Feeds:
Posts
Comments

Archive for the ‘Jesus Christ Superstar’ Category

SOUNDTRACKSOFIA REI-GlobalFEST Tiny Desk (Home) Concert #133/140 (January 11, 2021).

Sofia ReiGlobalFEST is an annual event, held in New York City, in which bands from all over the world have an opportunity to showcase their music to an American audience.  I’ve never been, and it sounds a little exhausting, but it also sounds really fun.

The Tiny Desk is teaming up with globalFEST this year for a thrilling virtual music festival: Tiny Desk Meets globalFEST. The online fest includes four nights of concerts featuring 16 bands from all over the world. 

Given the pandemic’s challenges and the hardening of international borders, NPR Music and globalFEST is moving from the nightclub to your screen of choice and sharing this festival with the world. Each night, we’ll present four artists in intimate settings (often behind desks donning globes), and it’s all hosted by African superstar Angélique Kidjo, who performed at the inaugural edition of globalFEST in 2004.

The third band on the first night is Sofia Rei.  Rei is

an award-winning Argentine vocalist and songwriter [who] blends South American folk traditions with experimental pop and electronic music. That mix of tradition and modernity extends to her surroundings, which features traditional iconography, exuberant plants and looping pedals.

Rei plays three songs.  “Un Mismo Cielo” (The Same Sky) opens with her looping her voice.  Big electronic drums are added and then JC Maillard is messing around with their electronics to create interesting sounds and textures.   After a quiet introduction, Jorge Glem adds lovely cuatro and Leo Genovese plays a trippy electronic flute-sounding keyboard solo.  I enjoy watching Maillard playing the electronic melodies on the keys and then the quick switch to bass guitar for a funky riff.

“Negro Sobre Blanco” (Black On White) is about putting things into perspective.  Rei picks up the charango as the drums echo in.  The charango plays a delightful echoing melody.  Ana Carmela Rodriguez Contramaestre sings backing vocals and platys percussion.  The middle jam with some wild electronics then Maillard picks up guitar a plays kind of spaghetti western melody.  Then the song returns to the original melody with an even fuller sound.

Saving the best for last, Jorge Glem takes an amazing solo on the cuatro.  His hands move so fast and he simultaneously plays high chords along with percussive strumming.  At the end of the solo he does so fascinating strumming with his fingernails to make a trippy psychedelic sound.  It’s phenomenal.

The set ends with “Escarabajo Digital” (Digital Beetle), a fun dancing song.  The juxtaposition of the fast cuatro with the grooving bassline is fantastic.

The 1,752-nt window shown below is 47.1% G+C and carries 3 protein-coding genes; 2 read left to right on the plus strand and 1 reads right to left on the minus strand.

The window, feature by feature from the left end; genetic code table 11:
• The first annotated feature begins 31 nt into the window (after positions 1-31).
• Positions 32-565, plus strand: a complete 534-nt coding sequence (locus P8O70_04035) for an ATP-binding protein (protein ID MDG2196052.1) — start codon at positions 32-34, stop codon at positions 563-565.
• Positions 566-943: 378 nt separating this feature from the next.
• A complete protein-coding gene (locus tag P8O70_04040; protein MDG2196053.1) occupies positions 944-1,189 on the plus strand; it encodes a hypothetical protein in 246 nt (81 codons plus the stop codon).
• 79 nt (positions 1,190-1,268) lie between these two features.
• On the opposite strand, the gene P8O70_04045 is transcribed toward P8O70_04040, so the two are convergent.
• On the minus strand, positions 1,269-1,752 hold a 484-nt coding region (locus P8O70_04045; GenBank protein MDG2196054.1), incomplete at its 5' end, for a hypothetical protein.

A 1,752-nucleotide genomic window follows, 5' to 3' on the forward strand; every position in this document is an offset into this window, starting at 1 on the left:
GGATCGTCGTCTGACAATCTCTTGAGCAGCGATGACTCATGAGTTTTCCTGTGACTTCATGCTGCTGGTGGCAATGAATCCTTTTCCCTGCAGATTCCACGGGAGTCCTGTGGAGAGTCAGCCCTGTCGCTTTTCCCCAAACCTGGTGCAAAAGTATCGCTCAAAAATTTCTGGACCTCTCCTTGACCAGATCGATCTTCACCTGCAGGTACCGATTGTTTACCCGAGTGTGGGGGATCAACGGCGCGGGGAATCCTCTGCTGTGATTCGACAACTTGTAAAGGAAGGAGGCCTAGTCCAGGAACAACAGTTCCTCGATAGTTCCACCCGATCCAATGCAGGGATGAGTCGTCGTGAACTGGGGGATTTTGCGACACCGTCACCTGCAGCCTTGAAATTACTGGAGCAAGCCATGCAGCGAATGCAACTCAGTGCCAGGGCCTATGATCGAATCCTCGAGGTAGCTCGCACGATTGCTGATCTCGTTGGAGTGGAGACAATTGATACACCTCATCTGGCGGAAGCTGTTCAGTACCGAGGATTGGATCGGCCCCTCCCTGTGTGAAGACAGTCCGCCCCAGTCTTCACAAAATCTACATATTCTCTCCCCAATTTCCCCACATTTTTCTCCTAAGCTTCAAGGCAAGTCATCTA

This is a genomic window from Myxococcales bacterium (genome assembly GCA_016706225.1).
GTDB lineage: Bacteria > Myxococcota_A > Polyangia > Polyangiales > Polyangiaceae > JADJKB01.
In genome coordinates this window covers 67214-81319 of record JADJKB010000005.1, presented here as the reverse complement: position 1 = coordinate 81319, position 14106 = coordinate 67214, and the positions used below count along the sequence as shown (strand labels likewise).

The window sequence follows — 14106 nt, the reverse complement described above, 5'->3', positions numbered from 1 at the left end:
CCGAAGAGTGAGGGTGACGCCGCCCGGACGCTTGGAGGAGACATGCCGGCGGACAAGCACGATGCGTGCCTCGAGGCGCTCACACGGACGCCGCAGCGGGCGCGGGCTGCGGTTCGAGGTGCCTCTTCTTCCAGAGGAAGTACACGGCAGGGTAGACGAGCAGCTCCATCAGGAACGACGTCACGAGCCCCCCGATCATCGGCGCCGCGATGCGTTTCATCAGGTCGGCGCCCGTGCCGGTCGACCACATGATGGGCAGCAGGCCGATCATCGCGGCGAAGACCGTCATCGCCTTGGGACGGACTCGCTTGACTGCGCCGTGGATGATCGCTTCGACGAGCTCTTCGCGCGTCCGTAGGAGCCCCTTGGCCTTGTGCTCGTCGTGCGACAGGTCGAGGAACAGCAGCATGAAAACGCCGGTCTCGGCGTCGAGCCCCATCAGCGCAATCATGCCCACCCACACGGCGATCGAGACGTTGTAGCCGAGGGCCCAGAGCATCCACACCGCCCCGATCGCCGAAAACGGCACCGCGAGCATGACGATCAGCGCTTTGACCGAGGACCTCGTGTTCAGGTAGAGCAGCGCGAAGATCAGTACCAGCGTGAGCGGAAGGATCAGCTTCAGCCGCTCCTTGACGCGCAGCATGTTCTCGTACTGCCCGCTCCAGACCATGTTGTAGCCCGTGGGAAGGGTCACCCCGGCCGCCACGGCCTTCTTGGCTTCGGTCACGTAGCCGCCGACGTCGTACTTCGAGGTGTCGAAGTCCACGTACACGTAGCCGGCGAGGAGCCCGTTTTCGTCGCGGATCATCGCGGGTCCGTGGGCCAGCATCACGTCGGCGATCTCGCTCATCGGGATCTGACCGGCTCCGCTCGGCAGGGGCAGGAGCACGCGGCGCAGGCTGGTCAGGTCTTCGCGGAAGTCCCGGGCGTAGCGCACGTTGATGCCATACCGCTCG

I enjoyed this set a lot and want to hear more from her (and Glem who has several of his own albums out).

[READ: January 11, 2021] Okay, Okay, Okay

This story is set around Adamastor University in South Africa.  The focus is on Simon, a former teacher (now an administrator) and his family.  Also his assistant Viwe (and his family).  There’s also Vida, a sound technician for live theater.  She is unrelated to them but she gets pulled into their drama.

The story initially seems to be about how Simon (the “Head of Effective Communication”) is desperately hoping to get promoted into a more plum position. He is currently in a very good position financially, although his former colleagues feel like he threw his soul away when he became an admin.  But the story grows bigger–tackling University policies as well as racism and sexism in South Africa.

But the book opens on Vida. Vida is a sound engineer.  She is familiar with University politics because she has been to a few of Professor Bruno Viljoen’s academic parties.  Viljoen is head of the drama department and invited Vida along because she has done sound work for them.

The one thing I didn’t care for in this book was some of the younger characters occasional throwing in text speak (WTF, LOL).  While those are certainly things people of that age might say (although Vida is in her 40s), it was jarring to see text speak in a character’s thought process:

A dinner party full of academics: WTF, she’d had more fun driving her car around with nowhere to go.

Why not write it out?  It just seemed odd.

Aside from that, Vida is a wonderful character–no nonsense, takes no crap from anyone.  She loves sound and is great at her job.  She also has two dogs and two cats and she is crazy about them.  There’s at least five times when she speaks her mind and it’s terrific.

Cecily is Simon’s daughter.  She is currently taking a class with Boris. He is, everyone agrees, a silver fox.  Even younger girls swoon for him.  But Cecily has known him since she was little and she’s not impressed.

As this class opens, Boris is encouraging them to dig into their past to present a monologue.

Half the people in this class probably have slave ancestry.  That blood flows in your veins.  You are slaves.

Immediately a student raises her hand:

I just want to say that it gives me offense when you, a settler, say that I, whose ancestors are buried here, am a slave.  “Slave” implies that a person is not a person–not a mother, a lover, a human being.

After class Bruno asks Cecily what that was all about.  She says that students are very sensitive these days so just mind what he says.  He then offers to set her up with his nephew–a rather handsome fellow who looks like “a Puerto Rican Ken doll.” (more…)

Read Full Post »

may20014SOUNDTRACK: CRYPTOPSY-“Slit Your Guts” (1996).

cryptI had never heard of this band until I saw the song mentioned in the article.  The song is impossibly fast with speeding guitars, super fast (inhuman) drums and an indecipherable growl as vocal.  In other words, a typical cookie monster metal song.  And yet, there is a lot more to it and, indeed it took me several listens before I could even figure out what was happening here, by which time I had really fallen for the song.